Group of cells stained in either blue or green in a black background.
Diabetes Marker Linked to COVID-19 Severity in Mice
A sugar that’s less abundant in the blood of people with diabetes binds to SARS-CoV-2’s spike protein and disrupts the virus’s ability to fuse with cells.  
ABOVE: Modified from Fig. 4G in Nat Metab, DOI: 10.1038/s42255-022-00567-z, 2022.
Diabetes Marker Linked to COVID-19 Severity in Mice
Diabetes Marker Linked to COVID-19 Severity in Mice

A sugar that’s less abundant in the blood of people with diabetes binds to SARS-CoV-2’s spike protein and disrupts the virus’s ability to fuse with cells.  

A sugar that’s less abundant in the blood of people with diabetes binds to SARS-CoV-2’s spike protein and disrupts the virus’s ability to fuse with cells.  

ABOVE: Modified from Fig. 4G in Nat Metab, DOI: 10.1038/s42255-022-00567-z, 2022.

mouse model

Artist’s rendering of multiple natural killer cells, colored light pink, attacking a purple tumor cell.
Protein Pilfered from Cancer Cells Thwarts Immune Attack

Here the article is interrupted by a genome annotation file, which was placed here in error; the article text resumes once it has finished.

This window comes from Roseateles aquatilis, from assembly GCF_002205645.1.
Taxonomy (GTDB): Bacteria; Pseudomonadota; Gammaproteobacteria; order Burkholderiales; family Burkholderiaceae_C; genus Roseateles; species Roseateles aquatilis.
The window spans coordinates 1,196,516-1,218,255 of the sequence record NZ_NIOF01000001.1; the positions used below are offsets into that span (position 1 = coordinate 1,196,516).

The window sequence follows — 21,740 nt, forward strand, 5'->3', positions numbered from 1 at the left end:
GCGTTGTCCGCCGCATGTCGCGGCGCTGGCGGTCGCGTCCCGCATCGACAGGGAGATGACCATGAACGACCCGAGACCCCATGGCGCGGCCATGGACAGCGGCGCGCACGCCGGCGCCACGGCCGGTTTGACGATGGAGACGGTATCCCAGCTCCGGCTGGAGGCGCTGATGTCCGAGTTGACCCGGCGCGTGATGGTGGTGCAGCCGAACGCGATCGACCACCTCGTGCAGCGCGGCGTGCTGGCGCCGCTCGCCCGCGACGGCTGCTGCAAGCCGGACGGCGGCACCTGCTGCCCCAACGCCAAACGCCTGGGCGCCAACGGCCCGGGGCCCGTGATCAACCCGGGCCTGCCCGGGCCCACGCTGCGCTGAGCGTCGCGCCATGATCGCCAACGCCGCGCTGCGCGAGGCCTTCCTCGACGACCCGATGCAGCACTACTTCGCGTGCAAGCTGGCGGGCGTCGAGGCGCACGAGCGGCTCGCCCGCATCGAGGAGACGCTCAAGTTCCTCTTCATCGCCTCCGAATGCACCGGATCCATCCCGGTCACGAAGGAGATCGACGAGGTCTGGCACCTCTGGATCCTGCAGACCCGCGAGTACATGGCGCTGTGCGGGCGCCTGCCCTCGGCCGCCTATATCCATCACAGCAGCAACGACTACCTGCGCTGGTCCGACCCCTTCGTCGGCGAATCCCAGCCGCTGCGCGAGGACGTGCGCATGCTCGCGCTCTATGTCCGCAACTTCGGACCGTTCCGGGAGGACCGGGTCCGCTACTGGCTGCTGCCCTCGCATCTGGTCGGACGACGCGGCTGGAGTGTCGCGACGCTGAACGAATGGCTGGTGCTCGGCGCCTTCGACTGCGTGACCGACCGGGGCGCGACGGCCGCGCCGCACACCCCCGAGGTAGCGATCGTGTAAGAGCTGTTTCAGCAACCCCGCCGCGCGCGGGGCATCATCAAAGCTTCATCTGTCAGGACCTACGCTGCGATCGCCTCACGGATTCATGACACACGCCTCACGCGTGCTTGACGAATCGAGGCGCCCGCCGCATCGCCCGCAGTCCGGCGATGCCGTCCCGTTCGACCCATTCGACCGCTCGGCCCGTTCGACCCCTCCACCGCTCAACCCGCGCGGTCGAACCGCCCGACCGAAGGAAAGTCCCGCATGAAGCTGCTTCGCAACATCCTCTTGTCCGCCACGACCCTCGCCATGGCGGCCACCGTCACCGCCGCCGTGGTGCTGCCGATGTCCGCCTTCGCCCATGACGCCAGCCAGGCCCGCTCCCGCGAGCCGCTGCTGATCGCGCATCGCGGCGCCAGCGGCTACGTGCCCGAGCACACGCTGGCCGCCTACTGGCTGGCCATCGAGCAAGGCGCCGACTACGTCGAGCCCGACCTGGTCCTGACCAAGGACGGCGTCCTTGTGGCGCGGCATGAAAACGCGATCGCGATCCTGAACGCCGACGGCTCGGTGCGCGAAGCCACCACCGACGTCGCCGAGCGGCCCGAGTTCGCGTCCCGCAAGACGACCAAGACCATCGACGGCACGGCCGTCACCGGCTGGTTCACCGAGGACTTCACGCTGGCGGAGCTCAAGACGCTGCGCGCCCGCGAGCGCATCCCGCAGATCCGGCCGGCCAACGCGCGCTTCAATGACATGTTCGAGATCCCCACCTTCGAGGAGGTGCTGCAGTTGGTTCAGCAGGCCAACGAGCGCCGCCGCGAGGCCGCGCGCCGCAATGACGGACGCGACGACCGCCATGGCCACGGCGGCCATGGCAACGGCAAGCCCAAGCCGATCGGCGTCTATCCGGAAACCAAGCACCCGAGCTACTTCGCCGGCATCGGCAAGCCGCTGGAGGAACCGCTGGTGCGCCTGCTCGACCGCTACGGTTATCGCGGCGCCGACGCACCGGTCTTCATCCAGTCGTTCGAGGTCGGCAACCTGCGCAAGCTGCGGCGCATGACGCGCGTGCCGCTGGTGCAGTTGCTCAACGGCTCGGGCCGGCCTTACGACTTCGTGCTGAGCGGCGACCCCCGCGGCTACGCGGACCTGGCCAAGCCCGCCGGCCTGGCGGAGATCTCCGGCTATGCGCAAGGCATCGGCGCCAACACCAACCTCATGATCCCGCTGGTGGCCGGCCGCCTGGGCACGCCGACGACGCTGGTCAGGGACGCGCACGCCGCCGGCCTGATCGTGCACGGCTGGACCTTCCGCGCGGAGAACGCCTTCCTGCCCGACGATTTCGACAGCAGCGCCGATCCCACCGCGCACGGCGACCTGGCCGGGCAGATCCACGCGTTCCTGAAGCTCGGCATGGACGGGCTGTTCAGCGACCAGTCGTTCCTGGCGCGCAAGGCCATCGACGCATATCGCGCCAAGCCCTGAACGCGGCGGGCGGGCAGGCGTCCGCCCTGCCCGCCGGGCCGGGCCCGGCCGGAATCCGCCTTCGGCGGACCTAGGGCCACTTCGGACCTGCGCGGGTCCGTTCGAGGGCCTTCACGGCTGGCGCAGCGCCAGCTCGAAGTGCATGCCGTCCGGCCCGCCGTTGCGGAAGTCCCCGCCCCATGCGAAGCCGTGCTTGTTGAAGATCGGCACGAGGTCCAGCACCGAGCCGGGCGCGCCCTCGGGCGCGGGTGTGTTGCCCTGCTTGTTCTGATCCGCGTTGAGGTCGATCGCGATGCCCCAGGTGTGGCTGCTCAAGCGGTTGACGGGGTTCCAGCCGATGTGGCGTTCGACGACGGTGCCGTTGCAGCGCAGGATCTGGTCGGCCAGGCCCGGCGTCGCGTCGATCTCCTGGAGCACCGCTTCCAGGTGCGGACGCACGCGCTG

Dan Robitzski | Apr 13, 2022
New research in mice reveals why natural killer cells, normally effective at hunting cancer, are sometimes stopped in their tracks.  
Image of brain cells showing pyramidal neurons in green, astrocytes in red, and microglia in blue
Replacing Microglia Treats Neurodegenerative Disease in Mice
Shawna Williams | Mar 17, 2022
Researchers find a way to wipe out the brain’s immune cell corps and send in new and improved versions.
Antibiotics May Influence Brain Development
Antibiotics May Influence Brain Development
Roni Dengler, PhD | Jan 10, 2022
Low doses of continuous penicillin exposure altered mouse pups’ microbiomes and gene expression in brain areas associated with emotional and cognitive function.
illustration of thymus in white on a green background
New Mechanism for Virus-Triggered Autoimmunity Uncovered
Sophie Fessl | Mar 11, 2022
Roseolovirus infection disrupts how the body trains immune cells not to attack it, a mouse study shows.
Variety of sweeteners - Stevia, sugar, pollen and honey stock photo